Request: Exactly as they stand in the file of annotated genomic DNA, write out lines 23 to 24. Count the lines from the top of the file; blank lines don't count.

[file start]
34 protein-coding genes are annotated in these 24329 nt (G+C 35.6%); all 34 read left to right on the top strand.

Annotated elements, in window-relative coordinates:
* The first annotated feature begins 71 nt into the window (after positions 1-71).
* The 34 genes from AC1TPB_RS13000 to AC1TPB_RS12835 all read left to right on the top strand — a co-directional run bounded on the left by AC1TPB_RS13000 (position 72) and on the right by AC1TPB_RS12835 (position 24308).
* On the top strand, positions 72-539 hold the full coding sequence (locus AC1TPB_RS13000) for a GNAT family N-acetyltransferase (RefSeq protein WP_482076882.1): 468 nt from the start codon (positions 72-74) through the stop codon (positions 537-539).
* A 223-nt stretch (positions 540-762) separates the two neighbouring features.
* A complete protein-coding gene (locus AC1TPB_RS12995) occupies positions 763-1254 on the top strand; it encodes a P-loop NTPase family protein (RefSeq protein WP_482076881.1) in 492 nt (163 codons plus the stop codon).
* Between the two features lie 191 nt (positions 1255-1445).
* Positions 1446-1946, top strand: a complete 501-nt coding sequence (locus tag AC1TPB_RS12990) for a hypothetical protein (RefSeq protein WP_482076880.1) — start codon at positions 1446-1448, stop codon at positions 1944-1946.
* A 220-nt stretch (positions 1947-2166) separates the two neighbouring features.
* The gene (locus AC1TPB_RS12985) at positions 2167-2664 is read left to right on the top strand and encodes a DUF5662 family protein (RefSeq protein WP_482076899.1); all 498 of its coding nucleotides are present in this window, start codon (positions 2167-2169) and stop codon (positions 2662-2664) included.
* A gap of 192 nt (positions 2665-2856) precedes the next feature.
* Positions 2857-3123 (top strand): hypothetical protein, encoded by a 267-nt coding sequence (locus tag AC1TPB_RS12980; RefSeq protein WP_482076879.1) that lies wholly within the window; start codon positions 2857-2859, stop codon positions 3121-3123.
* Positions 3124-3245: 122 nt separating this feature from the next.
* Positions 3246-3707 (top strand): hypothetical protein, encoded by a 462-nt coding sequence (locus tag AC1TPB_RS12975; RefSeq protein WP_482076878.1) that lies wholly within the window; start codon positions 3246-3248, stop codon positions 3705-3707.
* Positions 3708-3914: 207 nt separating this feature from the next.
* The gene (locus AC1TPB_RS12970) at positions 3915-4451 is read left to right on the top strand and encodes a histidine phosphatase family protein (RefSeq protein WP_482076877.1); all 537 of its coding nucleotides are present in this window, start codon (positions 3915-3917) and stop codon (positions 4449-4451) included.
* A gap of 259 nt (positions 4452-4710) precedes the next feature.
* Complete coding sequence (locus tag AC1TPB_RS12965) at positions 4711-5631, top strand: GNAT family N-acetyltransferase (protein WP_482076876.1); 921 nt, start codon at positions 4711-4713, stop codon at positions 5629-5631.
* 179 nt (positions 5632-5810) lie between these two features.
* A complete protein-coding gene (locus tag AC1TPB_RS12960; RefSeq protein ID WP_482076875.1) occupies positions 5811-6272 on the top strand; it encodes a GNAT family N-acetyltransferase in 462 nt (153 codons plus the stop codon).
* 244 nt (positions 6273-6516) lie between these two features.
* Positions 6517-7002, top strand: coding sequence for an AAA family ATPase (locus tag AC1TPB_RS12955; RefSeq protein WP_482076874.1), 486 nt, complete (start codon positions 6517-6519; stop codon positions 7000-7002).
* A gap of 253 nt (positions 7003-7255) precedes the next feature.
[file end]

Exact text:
* Positions 6517-7002, top strand: coding sequence for an AAA family ATPase (locus tag AC1TPB_RS12955; RefSeq protein WP_482076874.1), 486 nt, complete (start codon positions 6517-6519; stop codon positions 7000-7002).
* A gap of 253 nt (positions 7003-7255) precedes the next feature.